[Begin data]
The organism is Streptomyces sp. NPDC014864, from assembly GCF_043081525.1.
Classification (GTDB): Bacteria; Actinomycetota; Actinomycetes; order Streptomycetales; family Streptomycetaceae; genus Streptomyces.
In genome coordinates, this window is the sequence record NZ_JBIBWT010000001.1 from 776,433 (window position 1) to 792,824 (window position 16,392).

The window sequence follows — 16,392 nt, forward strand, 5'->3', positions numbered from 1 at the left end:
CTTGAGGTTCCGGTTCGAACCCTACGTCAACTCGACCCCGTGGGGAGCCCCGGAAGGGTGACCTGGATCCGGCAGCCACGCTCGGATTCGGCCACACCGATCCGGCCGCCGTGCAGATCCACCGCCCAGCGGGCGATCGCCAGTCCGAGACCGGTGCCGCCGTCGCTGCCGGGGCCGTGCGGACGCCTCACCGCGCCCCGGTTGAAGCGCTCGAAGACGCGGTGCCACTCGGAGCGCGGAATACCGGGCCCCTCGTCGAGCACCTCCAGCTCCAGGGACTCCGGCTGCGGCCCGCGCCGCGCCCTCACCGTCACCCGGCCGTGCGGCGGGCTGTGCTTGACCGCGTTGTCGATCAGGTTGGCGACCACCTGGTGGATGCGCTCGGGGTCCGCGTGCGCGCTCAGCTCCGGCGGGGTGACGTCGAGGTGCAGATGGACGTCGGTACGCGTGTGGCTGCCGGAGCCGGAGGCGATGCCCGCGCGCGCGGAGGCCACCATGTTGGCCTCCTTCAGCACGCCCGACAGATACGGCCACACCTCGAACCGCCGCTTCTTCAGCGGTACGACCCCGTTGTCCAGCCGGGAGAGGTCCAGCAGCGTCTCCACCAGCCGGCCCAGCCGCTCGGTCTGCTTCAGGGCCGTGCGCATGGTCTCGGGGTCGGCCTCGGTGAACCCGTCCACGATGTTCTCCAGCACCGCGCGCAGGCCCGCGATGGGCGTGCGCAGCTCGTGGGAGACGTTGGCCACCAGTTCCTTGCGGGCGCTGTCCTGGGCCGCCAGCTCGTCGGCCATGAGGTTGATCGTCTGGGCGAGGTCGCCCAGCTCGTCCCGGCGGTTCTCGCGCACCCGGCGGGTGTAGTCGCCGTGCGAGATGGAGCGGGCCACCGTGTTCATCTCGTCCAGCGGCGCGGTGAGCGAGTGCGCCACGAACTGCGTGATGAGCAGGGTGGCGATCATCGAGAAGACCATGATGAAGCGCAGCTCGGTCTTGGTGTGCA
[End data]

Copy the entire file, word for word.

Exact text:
The organism is Streptomyces sp. NPDC014864, from assembly GCF_043081525.1.
Classification (GTDB): Bacteria; Actinomycetota; Actinomycetes; order Streptomycetales; family Streptomycetaceae; genus Streptomyces.
In genome coordinates, this window is the sequence record NZ_JBIBWT010000001.1 from 776,433 (window position 1) to 792,824 (window position 16,392).

The window sequence follows — 16,392 nt, forward strand, 5'->3', positions numbered from 1 at the left end:
CTTGAGGTTCCGGTTCGAACCCTACGTCAACTCGACCCCGTGGGGAGCCCCGGAAGGGTGACCTGGATCCGGCAGCCACGCTCGGATTCGGCCACACCGATCCGGCCGCCGTGCAGATCCACCGCCCAGCGGGCGATCGCCAGTCCGAGACCGGTGCCGCCGTCGCTGCCGGGGCCGTGCGGACGCCTCACCGCGCCCCGGTTGAAGCGCTCGAAGACGCGGTGCCACTCGGAGCGCGGAATACCGGGCCCCTCGTCGAGCACCTCCAGCTCCAGGGACTCCGGCTGCGGCCCGCGCCGCGCCCTCACCGTCACCCGGCCGTGCGGCGGGCTGTGCTTGACCGCGTTGTCGATCAGGTTGGCGACCACCTGGTGGATGCGCTCGGGGTCCGCGTGCGCGCTCAGCTCCGGCGGGGTGACGTCGAGGTGCAGATGGACGTCGGTACGCGTGTGGCTGCCGGAGCCGGAGGCGATGCCCGCGCGCGCGGAGGCCACCATGTTGGCCTCCTTCAGCACGCCCGACAGATACGGCCACACCTCGAACCGCCGCTTCTTCAGCGGTACGACCCCGTTGTCCAGCCGGGAGAGGTCCAGCAGCGTCTCCACCAGCCGGCCCAGCCGCTCGGTCTGCTTCAGGGCCGTGCGCATGGTCTCGGGGTCGGCCTCGGTGAACCCGTCCACGATGTTCTCCAGCACCGCGCGCAGGCCCGCGATGGGCGTGCGCAGCTCGTGGGAGACGTTGGCCACCAGTTCCTTGCGGGCGCTGTCCTGGGCCGCCAGCTCGTCGGCCATGAGGTTGATCGTCTGGGCGAGGTCGCCCAGCTCGTCCCGGCGGTTCTCGCGCACCCGGCGGGTGTAGTCGCCGTGCGAGATGGAGCGGGCCACCGTGTTCATCTCGTCCAGCGGCGCGGTGAGCGAGTGCGCCACGAACTGCGTGATGAGCAGGGTGGCGATCATCGAGAAGACCATGATGAAGCGCAGCTCGGTCTTGGTGTGCA